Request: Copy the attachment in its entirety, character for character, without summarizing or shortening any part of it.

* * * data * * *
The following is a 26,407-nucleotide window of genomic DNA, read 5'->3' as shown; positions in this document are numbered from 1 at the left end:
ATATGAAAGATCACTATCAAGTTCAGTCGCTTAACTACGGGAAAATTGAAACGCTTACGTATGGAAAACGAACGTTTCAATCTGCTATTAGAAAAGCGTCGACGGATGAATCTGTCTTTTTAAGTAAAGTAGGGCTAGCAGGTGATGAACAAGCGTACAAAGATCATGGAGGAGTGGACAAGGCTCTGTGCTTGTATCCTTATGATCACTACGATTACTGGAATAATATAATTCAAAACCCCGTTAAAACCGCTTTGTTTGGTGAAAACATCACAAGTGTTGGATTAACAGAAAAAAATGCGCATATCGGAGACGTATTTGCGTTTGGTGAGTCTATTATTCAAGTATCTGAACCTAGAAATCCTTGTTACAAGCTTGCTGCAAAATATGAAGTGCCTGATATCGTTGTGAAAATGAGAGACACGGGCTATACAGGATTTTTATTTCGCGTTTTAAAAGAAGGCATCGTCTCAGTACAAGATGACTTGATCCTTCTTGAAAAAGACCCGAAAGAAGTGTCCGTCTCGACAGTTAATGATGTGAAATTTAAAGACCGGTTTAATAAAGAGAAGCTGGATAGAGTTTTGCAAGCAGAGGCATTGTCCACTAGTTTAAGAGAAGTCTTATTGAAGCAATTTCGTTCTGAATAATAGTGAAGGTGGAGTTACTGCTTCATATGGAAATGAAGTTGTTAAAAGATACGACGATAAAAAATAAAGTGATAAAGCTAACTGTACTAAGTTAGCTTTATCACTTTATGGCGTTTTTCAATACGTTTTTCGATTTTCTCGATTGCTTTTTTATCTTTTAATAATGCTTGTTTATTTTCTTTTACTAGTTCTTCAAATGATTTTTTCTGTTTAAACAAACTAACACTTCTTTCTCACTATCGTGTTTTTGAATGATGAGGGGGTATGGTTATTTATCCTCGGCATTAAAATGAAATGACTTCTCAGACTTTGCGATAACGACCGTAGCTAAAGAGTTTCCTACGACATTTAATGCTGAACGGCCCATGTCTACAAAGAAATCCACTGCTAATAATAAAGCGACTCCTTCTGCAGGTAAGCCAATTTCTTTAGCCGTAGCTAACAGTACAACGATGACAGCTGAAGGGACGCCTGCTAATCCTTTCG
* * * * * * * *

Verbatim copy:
The following is a 26,407-nucleotide window of genomic DNA, read 5'->3' as shown; positions in this document are numbered from 1 at the left end:
ATATGAAAGATCACTATCAAGTTCAGTCGCTTAACTACGGGAAAATTGAAACGCTTACGTATGGAAAACGAACGTTTCAATCTGCTATTAGAAAAGCGTCGACGGATGAATCTGTCTTTTTAAGTAAAGTAGGGCTAGCAGGTGATGAACAAGCGTACAAAGATCATGGAGGAGTGGACAAGGCTCTGTGCTTGTATCCTTATGATCACTACGATTACTGGAATAATATAATTCAAAACCCCGTTAAAACCGCTTTGTTTGGTGAAAACATCACAAGTGTTGGATTAACAGAAAAAAATGCGCATATCGGAGACGTATTTGCGTTTGGTGAGTCTATTATTCAAGTATCTGAACCTAGAAATCCTTGTTACAAGCTTGCTGCAAAATATGAAGTGCCTGATATCGTTGTGAAAATGAGAGACACGGGCTATACAGGATTTTTATTTCGCGTTTTAAAAGAAGGCATCGTCTCAGTACAAGATGACTTGATCCTTCTTGAAAAAGACCCGAAAGAAGTGTCCGTCTCGACAGTTAATGATGTGAAATTTAAAGACCGGTTTAATAAAGAGAAGCTGGATAGAGTTTTGCAAGCAGAGGCATTGTCCACTAGTTTAAGAGAAGTCTTATTGAAGCAATTTCGTTCTGAATAATAGTGAAGGTGGAGTTACTGCTTCATATGGAAATGAAGTTGTTAAAAGATACGACGATAAAAAATAAAGTGATAAAGCTAACTGTACTAAGTTAGCTTTATCACTTTATGGCGTTTTTCAATACGTTTTTCGATTTTCTCGATTGCTTTTTTATCTTTTAATAATGCTTGTTTATTTTCTTTTACTAGTTCTTCAAATGATTTTTTCTGTTTAAACAAACTAACACTTCTTTCTCACTATCGTGTTTTTGAATGATGAGGGGGTATGGTTATTTATCCTCGGCATTAAAATGAAATGACTTCTCAGACTTTGCGATAACGACCGTAGCTAAAGAGTTTCCTACGACATTTAATGCTGAACGGCCCATGTCTACAAAGAAATCCACTGCTAATAATAAAGCGACTCCTTCTGCAGGTAAGCCAATTTCTTTAGCCGTAGCTAACAGTACAACGATGACAGCTGAAGGGACGCCTGCTAATCCTTTCG